By Katherine Bathgate, Senior Policy Advisor at State Policy Network
2020 has been a year unlike any other in recent education history. School closures amid the coronavirus hit parents hard as they scrambled to navigate options to ensure learning continued for their children. Some families were able to access online learning relatively quickly while others picked up paper packets for their children to complete at home. Other children received little-to-no instruction during this time. Now, parents are trying to figure out what the 2020-21 school year will look like and how to help their children learn under challenging conditions.
In June, SPN conducted a nationwide poll through
Heart + Mind Strategies to learn what K-12 parents experienced in the spring, assess
their thoughts for the upcoming school year, and explore what policies they
would like to see put in place that would allow their children to receive a
quality education going forward. Here are some of the key
results were mixed at best and parents shouldered the burden of distance
- Over 40% of parents believe their children are now behind academically.
- 81% of parents say their children engaged in distance learning and about 50% of those parents said they had a good experience with distance learning.
- Parents report they spent on average 10.2 hours a week supporting their
children’s education and spent about $200 on school supplies and materials
during the school closures.
As parents think about the upcoming school
year, many parents are considering change and/or are uncomfortable sending
their children back to school:
- Only 1/3 of parents polled said they were comfortable sending their children back to school under the current conditions.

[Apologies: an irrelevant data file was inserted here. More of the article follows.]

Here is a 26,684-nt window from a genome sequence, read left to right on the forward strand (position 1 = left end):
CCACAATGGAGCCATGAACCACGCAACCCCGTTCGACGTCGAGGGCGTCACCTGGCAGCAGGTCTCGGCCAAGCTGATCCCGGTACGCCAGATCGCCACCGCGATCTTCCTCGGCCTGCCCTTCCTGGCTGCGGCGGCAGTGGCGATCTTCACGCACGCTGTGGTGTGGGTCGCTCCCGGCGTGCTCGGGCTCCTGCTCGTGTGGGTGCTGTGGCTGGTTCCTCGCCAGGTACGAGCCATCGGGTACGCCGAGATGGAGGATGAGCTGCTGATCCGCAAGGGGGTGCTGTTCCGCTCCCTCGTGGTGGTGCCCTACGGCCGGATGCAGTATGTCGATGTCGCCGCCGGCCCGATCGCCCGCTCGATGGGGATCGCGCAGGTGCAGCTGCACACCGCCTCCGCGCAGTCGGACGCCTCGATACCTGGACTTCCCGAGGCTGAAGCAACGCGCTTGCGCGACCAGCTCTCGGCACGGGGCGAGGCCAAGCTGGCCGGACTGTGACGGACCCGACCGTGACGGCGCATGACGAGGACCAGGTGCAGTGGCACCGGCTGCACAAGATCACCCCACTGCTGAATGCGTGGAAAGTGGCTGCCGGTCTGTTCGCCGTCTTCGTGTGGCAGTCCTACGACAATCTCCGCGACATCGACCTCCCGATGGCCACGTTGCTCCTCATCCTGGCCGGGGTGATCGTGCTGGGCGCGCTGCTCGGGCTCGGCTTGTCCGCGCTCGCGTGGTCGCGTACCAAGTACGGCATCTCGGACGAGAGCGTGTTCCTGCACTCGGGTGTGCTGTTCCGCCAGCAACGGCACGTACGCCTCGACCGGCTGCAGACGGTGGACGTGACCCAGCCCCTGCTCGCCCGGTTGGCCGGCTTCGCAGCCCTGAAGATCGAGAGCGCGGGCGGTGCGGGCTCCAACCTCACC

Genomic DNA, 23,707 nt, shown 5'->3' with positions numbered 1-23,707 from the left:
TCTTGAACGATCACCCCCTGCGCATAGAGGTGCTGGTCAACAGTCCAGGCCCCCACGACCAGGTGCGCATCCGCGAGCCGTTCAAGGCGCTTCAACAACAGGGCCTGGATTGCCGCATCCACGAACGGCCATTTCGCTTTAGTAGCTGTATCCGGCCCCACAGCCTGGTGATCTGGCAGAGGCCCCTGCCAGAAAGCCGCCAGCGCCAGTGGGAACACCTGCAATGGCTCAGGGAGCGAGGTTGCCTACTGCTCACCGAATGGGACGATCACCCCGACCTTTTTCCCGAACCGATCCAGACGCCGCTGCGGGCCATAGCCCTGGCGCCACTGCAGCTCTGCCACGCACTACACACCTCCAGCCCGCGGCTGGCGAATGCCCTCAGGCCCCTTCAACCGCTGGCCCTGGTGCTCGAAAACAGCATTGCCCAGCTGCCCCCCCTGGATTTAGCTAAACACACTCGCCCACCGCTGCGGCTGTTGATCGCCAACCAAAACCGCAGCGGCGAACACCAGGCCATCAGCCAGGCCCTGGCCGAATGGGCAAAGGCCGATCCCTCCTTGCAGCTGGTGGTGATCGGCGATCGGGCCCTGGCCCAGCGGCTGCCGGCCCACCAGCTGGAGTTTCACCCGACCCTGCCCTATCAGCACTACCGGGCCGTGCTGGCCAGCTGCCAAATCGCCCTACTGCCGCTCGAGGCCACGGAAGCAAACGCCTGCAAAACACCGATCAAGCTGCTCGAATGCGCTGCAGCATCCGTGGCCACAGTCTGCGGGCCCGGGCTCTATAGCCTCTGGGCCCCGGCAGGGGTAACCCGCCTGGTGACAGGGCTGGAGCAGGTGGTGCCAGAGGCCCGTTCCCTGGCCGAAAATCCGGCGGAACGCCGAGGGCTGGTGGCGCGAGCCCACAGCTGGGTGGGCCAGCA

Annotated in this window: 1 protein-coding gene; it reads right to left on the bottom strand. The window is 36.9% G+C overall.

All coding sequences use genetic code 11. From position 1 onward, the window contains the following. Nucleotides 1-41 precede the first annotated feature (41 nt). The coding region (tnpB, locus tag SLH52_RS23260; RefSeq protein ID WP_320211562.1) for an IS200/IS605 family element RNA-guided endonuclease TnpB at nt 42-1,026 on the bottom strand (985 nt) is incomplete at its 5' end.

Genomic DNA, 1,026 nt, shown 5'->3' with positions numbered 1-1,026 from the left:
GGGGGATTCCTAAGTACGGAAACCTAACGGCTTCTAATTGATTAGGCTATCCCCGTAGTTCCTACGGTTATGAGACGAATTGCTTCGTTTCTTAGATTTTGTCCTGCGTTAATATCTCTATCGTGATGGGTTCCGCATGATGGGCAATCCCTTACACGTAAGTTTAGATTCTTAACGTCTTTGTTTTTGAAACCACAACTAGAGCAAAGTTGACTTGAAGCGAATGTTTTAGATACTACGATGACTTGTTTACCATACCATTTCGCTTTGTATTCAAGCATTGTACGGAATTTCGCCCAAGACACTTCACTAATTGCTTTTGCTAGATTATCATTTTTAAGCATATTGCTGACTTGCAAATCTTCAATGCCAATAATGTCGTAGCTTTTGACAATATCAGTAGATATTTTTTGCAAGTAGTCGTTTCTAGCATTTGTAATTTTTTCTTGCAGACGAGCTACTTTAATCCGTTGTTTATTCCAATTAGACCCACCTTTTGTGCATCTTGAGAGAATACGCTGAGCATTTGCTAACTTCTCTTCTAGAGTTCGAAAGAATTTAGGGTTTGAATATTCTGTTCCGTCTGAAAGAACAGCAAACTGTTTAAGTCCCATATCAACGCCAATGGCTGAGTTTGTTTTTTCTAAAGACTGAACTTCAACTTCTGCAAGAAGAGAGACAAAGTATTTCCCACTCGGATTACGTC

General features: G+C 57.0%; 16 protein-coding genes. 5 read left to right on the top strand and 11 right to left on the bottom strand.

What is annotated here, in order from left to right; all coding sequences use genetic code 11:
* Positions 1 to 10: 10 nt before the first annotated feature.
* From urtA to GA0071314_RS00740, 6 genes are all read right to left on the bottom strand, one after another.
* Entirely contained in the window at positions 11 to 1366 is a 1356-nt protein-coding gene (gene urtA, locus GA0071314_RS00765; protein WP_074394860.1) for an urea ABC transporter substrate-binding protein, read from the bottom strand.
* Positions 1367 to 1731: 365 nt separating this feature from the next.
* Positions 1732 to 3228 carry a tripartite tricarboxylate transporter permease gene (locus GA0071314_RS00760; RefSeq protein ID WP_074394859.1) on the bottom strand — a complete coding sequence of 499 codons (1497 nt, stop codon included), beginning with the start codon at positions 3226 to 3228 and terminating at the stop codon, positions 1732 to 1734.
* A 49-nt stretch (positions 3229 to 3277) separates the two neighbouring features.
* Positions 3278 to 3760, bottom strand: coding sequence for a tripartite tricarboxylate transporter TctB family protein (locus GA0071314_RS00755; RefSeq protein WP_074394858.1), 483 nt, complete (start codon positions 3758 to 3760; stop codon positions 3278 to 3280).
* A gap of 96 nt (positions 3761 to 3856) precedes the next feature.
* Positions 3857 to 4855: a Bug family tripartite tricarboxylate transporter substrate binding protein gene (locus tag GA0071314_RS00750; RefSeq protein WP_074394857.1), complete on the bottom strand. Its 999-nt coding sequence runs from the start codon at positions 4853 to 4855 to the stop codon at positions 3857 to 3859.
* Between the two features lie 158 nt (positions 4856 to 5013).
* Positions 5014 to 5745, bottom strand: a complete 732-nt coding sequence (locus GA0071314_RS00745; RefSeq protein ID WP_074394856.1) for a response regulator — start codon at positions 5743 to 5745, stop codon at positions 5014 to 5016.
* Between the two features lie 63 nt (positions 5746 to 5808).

- 58% of parents are considering changing their child’s education and 20% report they have already made a change.
- The most popular ideas for
supporting students with health concern in the fall were increased access to
resources like a stipend to support at-home learning or remote or distance
Support for school choice has grown:
- Homeschooling received an
11% bump in favorable attitudes from pre-pandemic support to now. 37% of
parents say they are very or extremely likely to consider homeschooling this
- School choice favorability
saw a 6% bump and 35% of parents say they would be very or extremely likely to
use an Education Savings Account to change at least one of their children’s
schools if their state had or enacted one.
Parents favor policy ideas that technology
and empower families:
- The top policies parents
support are requiring schools to provide distance learning for students who
cannot return (67% support) and subsidizing digital devices to help students
get online from home (63% support).
- 63% of parents say they
would support an “emergency” or “pandemic” Education Savings Account to help
families fund homeschool, online school, or tutors when it is unsafe for their
children to return to school due to health reasons.
As states navigate another unprecedented school
year, these results provide valuable insights on what parents expect and how
they can ensure learning continues in a way that puts students and families
The findings from the poll are below. The nationwide poll was conducted June 16 – June 25, 2020 of 1,000 parents of school-aged children.